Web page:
6 questions can reveal families’ cultural conflicts
Understanding how a patient’s cultural background intertwines with relationship concerns, communication issues, and family problems is key to diagnosis and to building a therapeutic alliance.
Asking patients from any culture these six questions can uncover subtleties of cultural interaction that may be contributing to an adjustment, anxiety, depressive, or other disorder.
- Are your parents content living in the United States? This is especially pertinent when treating children or second-generation adults for relationship problems or for an adjustment, anxiety, or depressive disorder. In clinical practice, we have seen that when parents are satisfied with their new home, children adapt more readily.
- What mainstream practices has your family adopted? Families tend to incorporate customs and values of the surrounding environment while maintaining much of their core culture. The family’s overriding desire to maintain cultural purity may turn some family members against their ethnicity. For example, children may marry outside their culture to escape a rigid or controlling family or ethnic environment. These divergences, however, are often fraught with guilt and consternation among family members.
- What value clashes persist in your family? Disagreements over dating or participation in athletics or cheerleading are common. Respect, which may be defined as acquiescing to elders’ opinions, can be an issue regarding personal relationships, occupational choices, or nursing home placement.
- Can everyone speak freely in your family? In many cultures, assertiveness is perceived as rude. Therefore, patients may need alternate methods of conflict resolution. For example, teaching the patient a more-direct communication pattern (such as politely asking the boss for a raise) may help him or her in the majority culture but can create problems within his or her native culture.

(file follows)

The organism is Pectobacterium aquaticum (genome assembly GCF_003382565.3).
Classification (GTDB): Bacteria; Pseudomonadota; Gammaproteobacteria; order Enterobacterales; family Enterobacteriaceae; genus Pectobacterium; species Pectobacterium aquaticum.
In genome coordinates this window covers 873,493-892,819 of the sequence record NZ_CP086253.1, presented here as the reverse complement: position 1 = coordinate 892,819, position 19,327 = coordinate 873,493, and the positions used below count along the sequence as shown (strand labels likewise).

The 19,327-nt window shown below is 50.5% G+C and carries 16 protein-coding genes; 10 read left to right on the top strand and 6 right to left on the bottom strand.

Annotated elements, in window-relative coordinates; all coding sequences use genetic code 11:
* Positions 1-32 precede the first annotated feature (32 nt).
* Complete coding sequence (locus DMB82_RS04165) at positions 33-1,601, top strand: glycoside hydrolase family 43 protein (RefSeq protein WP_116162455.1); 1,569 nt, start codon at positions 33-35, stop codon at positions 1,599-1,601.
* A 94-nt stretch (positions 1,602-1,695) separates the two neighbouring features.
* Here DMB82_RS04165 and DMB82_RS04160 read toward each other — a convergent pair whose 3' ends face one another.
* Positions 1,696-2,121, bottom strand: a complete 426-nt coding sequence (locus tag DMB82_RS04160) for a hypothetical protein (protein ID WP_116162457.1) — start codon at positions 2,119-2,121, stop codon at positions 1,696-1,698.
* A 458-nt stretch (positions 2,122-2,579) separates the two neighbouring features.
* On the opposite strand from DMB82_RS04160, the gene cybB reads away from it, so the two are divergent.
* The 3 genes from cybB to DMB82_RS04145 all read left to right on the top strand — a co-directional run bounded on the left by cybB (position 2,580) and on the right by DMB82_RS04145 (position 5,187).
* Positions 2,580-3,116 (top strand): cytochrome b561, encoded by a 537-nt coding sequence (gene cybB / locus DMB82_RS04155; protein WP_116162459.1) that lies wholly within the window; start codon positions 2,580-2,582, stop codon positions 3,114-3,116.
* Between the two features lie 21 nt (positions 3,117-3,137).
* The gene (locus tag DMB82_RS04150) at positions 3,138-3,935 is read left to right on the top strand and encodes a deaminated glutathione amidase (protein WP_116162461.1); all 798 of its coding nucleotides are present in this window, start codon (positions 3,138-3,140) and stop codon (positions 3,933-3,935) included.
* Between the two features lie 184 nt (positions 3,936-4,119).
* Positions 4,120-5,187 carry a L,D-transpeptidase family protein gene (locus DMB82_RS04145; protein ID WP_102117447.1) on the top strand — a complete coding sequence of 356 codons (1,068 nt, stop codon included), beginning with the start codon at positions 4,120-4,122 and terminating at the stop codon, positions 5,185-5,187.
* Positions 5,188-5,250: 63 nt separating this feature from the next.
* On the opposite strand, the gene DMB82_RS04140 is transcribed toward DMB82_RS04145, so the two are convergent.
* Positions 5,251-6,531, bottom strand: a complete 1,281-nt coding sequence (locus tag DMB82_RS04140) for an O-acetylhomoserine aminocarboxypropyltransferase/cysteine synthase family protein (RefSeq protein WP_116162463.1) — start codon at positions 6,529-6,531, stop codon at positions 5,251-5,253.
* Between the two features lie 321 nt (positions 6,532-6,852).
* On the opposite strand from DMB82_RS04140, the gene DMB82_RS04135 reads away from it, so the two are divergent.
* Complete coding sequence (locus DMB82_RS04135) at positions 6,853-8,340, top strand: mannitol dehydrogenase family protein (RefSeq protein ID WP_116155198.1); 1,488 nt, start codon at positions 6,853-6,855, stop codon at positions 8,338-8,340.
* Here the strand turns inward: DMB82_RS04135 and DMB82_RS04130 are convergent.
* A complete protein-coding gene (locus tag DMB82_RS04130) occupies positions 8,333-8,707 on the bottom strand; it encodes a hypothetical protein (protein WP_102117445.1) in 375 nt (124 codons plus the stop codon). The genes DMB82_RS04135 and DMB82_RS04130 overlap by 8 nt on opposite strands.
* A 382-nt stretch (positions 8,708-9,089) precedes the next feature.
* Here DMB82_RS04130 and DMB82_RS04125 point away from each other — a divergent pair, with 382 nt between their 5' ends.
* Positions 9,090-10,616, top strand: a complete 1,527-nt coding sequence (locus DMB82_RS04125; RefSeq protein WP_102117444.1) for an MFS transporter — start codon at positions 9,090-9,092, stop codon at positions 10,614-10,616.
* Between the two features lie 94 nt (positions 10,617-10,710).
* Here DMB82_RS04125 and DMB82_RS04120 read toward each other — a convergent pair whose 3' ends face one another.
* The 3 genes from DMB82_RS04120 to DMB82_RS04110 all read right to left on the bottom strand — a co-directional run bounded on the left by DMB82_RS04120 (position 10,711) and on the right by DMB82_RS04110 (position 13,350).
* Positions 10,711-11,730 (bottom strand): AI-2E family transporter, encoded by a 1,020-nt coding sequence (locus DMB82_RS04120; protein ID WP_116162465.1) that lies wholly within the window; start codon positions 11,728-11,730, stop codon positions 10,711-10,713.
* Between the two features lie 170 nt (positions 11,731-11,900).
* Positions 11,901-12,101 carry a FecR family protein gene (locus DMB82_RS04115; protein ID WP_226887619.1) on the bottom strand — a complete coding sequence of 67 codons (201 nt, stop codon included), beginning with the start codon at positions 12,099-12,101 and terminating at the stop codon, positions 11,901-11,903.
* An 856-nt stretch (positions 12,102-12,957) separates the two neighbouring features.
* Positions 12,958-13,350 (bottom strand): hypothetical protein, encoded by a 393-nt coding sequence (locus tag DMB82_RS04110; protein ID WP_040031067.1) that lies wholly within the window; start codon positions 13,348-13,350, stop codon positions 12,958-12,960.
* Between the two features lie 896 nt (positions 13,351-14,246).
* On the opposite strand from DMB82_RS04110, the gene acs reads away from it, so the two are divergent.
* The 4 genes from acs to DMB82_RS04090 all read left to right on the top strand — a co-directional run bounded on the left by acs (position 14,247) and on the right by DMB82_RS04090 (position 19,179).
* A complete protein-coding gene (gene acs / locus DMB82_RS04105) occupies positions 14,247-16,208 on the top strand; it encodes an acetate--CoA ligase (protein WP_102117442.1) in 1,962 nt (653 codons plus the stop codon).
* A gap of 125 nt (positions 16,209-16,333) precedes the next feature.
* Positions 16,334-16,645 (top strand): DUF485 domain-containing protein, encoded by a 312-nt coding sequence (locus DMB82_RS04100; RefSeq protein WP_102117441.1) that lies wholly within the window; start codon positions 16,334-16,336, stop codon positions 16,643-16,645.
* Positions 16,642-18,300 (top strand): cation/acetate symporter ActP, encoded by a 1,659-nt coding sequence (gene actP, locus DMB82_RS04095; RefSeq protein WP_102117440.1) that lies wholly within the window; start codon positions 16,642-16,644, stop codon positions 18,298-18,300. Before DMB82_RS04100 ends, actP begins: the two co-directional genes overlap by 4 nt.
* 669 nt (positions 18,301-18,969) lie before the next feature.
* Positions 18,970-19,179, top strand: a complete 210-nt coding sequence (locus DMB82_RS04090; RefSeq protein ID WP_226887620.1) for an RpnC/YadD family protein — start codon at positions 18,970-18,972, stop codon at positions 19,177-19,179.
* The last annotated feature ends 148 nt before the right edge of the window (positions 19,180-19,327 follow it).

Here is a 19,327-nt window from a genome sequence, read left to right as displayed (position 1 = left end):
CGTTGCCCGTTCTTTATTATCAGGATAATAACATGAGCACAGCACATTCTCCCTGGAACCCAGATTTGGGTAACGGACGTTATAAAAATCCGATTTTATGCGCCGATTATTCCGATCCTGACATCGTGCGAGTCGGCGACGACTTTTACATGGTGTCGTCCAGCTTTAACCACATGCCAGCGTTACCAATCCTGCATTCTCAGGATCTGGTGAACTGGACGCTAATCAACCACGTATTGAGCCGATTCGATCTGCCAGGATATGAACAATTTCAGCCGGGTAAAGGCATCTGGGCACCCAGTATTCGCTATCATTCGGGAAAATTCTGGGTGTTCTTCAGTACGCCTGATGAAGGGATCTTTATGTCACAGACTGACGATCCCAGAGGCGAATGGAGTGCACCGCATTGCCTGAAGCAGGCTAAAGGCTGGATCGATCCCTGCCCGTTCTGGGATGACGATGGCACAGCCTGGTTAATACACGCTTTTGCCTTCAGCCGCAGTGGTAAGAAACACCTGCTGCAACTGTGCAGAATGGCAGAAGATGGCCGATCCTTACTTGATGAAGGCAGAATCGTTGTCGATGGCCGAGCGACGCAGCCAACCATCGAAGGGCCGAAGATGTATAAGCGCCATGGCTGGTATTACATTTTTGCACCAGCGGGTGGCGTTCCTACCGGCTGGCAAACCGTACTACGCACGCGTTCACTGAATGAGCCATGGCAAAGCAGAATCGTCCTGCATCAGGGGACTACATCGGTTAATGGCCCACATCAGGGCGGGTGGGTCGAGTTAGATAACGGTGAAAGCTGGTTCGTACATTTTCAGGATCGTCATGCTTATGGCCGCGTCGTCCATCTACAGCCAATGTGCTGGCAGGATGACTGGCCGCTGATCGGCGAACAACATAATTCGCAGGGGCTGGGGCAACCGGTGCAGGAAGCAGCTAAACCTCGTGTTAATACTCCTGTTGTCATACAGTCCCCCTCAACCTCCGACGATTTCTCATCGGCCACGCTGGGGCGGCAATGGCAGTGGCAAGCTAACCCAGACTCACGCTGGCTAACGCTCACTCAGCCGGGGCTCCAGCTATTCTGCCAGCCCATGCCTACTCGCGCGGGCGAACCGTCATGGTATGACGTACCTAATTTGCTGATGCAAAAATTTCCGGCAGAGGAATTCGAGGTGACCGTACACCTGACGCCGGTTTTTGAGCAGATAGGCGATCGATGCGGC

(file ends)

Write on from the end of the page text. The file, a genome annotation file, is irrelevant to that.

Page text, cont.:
- Do you or a family member dread being alone? Individuals inured to a nuclear family may be uncomfortable with solitude. Also, some cultures define emotional closeness as the presence of multiple family members, rather than companionship between husband and wife.
- Is your family comfortable with people from the mainstream culture? Cultural integration requires multicultural contacts. Some families, however, try to maintain their culture at the expense of their stated values. For example, a dishonest, superficial friend from the native culture may be more highly valued than an honest person from the mainstream. These cultural distortions produce mixed messages for all involved.
Dr. Benjaminis a staff psychiatrist at the Oklahoma City Veterans Administration Medical Center and is clinical assistant professor, department of psychiatry and behavioral sciences, University of Oklahoma Health Sciences Center, Oklahoma City.
Dr. Mosalleaei-Benjamin is a third-year resident in internal medicine, University of Oklahoma Health Sciences Center.